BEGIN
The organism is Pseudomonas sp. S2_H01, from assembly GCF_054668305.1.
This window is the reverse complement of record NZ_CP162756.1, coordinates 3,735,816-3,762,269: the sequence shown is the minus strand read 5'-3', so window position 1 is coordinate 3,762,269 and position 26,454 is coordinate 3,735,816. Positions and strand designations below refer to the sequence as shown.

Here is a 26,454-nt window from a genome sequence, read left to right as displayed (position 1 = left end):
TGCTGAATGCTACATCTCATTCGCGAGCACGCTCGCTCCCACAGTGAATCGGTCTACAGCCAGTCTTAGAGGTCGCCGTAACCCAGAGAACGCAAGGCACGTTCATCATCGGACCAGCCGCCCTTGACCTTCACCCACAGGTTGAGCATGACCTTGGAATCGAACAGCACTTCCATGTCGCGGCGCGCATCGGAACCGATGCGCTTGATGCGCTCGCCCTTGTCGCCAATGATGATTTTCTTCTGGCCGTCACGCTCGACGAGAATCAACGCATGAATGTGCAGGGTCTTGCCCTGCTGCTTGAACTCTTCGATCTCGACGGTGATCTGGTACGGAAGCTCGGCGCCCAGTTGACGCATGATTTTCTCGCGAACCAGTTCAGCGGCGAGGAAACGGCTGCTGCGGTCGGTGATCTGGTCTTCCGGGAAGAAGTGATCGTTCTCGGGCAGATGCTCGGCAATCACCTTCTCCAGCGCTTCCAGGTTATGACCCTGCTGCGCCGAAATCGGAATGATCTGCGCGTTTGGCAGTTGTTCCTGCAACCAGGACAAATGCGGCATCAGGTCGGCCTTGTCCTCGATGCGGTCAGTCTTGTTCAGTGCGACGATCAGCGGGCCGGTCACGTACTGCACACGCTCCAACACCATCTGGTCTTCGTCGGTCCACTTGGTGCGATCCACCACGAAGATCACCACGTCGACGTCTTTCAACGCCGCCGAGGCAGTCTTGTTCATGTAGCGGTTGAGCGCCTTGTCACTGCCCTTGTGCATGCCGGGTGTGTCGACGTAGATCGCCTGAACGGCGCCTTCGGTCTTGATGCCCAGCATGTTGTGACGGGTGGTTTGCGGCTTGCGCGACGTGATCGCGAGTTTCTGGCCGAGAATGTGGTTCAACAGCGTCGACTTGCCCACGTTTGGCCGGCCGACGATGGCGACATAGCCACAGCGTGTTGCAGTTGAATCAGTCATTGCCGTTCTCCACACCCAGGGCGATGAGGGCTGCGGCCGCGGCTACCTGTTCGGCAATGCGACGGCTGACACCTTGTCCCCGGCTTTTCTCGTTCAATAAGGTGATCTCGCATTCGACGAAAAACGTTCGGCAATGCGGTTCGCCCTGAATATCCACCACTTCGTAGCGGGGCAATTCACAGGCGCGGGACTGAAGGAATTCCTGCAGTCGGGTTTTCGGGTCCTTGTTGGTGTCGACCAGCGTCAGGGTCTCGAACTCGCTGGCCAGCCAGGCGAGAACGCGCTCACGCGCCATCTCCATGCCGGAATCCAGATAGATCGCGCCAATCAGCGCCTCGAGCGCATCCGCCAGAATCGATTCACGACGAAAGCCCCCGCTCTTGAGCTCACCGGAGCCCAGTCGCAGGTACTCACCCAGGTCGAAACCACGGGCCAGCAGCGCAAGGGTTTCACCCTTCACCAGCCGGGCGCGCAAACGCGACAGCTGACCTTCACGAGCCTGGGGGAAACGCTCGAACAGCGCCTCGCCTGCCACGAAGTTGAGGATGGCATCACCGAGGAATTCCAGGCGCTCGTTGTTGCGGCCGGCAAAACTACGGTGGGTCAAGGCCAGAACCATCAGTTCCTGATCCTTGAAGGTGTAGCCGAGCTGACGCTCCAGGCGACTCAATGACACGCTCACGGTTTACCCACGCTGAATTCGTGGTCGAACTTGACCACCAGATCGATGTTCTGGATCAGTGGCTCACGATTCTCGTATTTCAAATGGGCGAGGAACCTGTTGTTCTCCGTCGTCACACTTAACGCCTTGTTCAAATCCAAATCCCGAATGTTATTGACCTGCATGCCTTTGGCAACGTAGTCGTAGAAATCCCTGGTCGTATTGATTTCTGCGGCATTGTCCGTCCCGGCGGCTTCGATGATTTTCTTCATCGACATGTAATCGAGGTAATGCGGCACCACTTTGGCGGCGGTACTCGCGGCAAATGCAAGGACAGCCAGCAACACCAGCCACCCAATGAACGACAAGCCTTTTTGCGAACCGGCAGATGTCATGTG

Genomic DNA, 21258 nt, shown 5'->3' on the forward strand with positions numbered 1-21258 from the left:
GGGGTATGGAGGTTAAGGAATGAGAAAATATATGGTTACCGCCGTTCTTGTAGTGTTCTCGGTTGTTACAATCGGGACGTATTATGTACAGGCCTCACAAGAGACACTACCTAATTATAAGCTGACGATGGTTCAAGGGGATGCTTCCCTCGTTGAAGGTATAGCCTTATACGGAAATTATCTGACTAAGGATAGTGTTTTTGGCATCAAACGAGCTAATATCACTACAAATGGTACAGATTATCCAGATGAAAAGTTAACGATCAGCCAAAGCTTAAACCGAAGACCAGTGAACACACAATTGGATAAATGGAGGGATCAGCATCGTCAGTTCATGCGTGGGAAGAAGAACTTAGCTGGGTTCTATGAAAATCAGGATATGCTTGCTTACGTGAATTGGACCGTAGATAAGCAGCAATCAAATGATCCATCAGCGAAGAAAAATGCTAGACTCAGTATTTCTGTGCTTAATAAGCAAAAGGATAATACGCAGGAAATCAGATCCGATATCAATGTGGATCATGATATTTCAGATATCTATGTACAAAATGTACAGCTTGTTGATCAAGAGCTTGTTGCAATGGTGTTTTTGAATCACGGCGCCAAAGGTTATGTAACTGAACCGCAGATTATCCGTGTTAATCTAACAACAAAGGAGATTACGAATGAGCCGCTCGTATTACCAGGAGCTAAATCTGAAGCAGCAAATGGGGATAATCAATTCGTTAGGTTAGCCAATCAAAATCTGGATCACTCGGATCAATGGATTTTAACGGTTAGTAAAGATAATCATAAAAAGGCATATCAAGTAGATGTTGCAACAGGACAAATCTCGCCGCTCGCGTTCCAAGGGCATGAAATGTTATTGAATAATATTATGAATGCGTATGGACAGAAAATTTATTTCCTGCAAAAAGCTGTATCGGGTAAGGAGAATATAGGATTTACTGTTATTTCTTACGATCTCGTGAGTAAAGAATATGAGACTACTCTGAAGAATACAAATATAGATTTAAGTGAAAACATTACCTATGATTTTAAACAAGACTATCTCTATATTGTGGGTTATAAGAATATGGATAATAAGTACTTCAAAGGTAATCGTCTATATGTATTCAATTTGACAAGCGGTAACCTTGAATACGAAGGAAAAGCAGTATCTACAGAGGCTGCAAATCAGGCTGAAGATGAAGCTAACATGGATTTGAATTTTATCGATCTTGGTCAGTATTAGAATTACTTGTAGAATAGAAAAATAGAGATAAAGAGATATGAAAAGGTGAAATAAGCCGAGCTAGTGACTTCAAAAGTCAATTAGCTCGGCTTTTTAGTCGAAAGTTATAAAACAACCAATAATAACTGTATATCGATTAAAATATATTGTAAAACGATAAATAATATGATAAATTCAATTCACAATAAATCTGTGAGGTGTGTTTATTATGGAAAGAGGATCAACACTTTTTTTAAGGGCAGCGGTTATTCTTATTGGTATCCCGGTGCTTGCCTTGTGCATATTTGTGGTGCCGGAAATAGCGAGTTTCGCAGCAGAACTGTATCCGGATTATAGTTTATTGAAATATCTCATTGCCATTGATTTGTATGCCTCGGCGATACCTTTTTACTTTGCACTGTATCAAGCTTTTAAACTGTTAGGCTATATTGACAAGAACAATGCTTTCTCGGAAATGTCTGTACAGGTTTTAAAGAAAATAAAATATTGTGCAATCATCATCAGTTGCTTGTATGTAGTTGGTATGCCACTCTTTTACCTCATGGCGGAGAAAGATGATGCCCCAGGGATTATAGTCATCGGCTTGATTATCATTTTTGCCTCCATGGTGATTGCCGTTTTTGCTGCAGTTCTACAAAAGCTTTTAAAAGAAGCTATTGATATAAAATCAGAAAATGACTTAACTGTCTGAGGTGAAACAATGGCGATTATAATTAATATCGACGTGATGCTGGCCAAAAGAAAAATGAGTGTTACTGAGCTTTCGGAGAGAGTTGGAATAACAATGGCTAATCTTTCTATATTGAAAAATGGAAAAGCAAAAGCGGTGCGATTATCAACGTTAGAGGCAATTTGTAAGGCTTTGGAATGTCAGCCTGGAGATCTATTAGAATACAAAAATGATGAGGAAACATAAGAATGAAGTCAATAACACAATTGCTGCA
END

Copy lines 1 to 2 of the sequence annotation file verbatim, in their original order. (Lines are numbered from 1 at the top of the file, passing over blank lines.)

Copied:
The organism is Pseudomonas sp. S2_H01, from assembly GCF_054668305.1.
This window is the reverse complement of record NZ_CP162756.1, coordinates 3,735,816-3,762,269: the sequence shown is the minus strand read 5'-3', so window position 1 is coordinate 3,762,269 and position 26,454 is coordinate 3,735,816. Positions and strand designations below refer to the sequence as shown.